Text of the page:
Anyway, the spinach/tomato/cream cheese/cheese was all very flavorful and savory.  The entire thing had an aroma almost like pizza.  It was enjoyable enough.

Would I get another?  Probably not, unless I was really craving something like this, due simply to the fact that Mediterranean flavors and egg whites just aren't really what I like.

Update Review: September 2015

If you didn't read my original Starbucks sandwiches post, I suggest you start there, and then return to this update, since I'm skipping the background this time around.  See "Original Review: November 2014" below.

A few days ago, an e-mail popped up from Starbucks titled "Let us take care of breakfast".  Slightly intrigued, I clicked on the link, expecting to see something like a free baked good with purchase of an expensive handcrafted beverage.  Nope.  Starbucks just wanted to offer a free breakfast sandwich.  No strings attached, save the fact that I had only 2 days to redeem it.

Well, hmm.  I was used to Starbucks randomly throwing on freebies when I was a Gold member, but I lost my status long ago.  A measly Green card member, getting a freebie?  How could I not?
Breakfast Sandwich Lineup.
Starbucks must be struggling with sales of breakfast sandwiches.  Clearly there is a reason they gave me one for free (and it isn't the first time, the first one I had back in November was also a free offer).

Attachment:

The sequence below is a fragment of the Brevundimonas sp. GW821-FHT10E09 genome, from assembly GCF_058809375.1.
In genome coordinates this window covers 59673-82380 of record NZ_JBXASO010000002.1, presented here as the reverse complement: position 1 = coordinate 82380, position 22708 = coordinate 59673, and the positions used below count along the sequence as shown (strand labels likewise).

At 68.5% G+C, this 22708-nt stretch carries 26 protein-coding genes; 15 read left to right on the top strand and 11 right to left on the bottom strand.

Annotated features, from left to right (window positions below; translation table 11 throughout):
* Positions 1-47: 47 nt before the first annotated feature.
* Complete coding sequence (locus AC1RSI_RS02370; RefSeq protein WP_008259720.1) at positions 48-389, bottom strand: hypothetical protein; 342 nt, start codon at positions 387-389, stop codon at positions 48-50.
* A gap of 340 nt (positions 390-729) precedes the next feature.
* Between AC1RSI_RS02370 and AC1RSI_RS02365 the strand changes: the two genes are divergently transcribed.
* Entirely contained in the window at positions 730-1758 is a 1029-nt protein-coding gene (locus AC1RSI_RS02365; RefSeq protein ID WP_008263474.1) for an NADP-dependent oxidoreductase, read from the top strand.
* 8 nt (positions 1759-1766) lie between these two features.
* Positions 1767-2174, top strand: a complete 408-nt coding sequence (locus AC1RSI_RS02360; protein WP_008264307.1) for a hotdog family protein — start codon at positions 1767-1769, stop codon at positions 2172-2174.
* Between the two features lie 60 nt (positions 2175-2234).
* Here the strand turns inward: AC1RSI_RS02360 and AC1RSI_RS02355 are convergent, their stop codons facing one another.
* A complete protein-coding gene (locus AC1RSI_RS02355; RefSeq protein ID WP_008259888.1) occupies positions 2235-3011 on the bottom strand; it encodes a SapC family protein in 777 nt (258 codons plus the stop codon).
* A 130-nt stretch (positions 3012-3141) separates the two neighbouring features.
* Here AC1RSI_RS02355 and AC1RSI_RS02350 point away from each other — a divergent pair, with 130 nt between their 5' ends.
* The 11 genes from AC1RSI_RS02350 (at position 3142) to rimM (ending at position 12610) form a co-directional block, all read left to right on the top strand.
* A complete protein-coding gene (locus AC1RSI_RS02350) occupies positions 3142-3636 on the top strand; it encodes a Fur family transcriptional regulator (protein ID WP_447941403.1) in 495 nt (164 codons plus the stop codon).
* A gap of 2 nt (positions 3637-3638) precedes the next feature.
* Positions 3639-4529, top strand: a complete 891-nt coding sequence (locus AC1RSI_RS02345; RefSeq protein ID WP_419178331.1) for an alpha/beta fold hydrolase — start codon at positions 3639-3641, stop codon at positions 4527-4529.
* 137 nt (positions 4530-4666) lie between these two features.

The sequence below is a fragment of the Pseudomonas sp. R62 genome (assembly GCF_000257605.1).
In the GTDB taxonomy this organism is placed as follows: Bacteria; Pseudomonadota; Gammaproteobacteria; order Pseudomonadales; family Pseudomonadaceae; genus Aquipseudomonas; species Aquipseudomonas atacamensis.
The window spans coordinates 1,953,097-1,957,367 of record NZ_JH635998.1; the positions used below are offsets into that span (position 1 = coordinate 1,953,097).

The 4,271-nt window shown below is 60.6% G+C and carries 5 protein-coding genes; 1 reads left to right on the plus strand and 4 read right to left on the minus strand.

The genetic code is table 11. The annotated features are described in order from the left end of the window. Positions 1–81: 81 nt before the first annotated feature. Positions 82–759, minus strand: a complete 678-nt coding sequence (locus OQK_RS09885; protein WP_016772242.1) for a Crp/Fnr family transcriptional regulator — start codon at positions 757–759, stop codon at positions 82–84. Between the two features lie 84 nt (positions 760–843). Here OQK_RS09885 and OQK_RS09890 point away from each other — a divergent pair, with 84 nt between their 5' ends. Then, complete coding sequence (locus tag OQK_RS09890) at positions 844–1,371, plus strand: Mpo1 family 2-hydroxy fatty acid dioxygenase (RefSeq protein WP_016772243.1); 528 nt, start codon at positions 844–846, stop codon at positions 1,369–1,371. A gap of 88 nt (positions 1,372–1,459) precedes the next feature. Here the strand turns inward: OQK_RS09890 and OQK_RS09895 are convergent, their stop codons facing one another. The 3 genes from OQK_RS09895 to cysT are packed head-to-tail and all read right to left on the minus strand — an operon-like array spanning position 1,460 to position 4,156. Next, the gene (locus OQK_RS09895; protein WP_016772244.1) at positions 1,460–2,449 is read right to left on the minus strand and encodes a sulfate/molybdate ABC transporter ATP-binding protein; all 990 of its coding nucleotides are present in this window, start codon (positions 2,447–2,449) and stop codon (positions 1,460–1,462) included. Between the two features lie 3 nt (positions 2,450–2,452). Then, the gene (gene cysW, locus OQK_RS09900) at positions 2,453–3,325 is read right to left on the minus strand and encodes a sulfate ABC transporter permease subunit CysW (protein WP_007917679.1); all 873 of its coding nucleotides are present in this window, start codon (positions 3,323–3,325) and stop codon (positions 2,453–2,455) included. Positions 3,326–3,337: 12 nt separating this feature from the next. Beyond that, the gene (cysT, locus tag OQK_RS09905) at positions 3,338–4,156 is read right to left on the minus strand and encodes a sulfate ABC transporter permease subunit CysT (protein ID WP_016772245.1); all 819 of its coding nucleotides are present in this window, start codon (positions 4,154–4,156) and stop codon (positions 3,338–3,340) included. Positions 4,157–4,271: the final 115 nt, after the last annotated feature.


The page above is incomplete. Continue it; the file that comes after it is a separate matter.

But also, the lineup keeps changing.  At one point, I think there were at least 10 different sandwiches, and now they have reduced it down to only 7.  They kept the basic egg and cheddar (with or without sausage) on an English muffin, the very first Starbuck's breakfast sandwich I ever tried, that I thought was decent.  They also retained the healthier reduced-fat turkey bacon and egg white on whole wheat English muffin, that I liked even more, plus one on a "artisan roll" and a single vegetarian option, the boring spinach, feta, and egg white wrap.  But they also added two more decadent options, served on croissant rolls, one with bacon and cheddar, the other with ham and swiss.

I think one reason the breakfast sandwiches suffer is the presentation in the display case.  Honestly, they always look awful.  Of course, these aren't the actual sandwiches you are purchasing, but they are ones that someone made earlier in the morning, and set out on display.  They've been sitting for hours.  The cheese is always congealed, the bacon ridiculous flabby.  They simply don't look appetizing in any way.
Slow-Roasted Ham & Swiss Breakfast Sandwich. $4.45.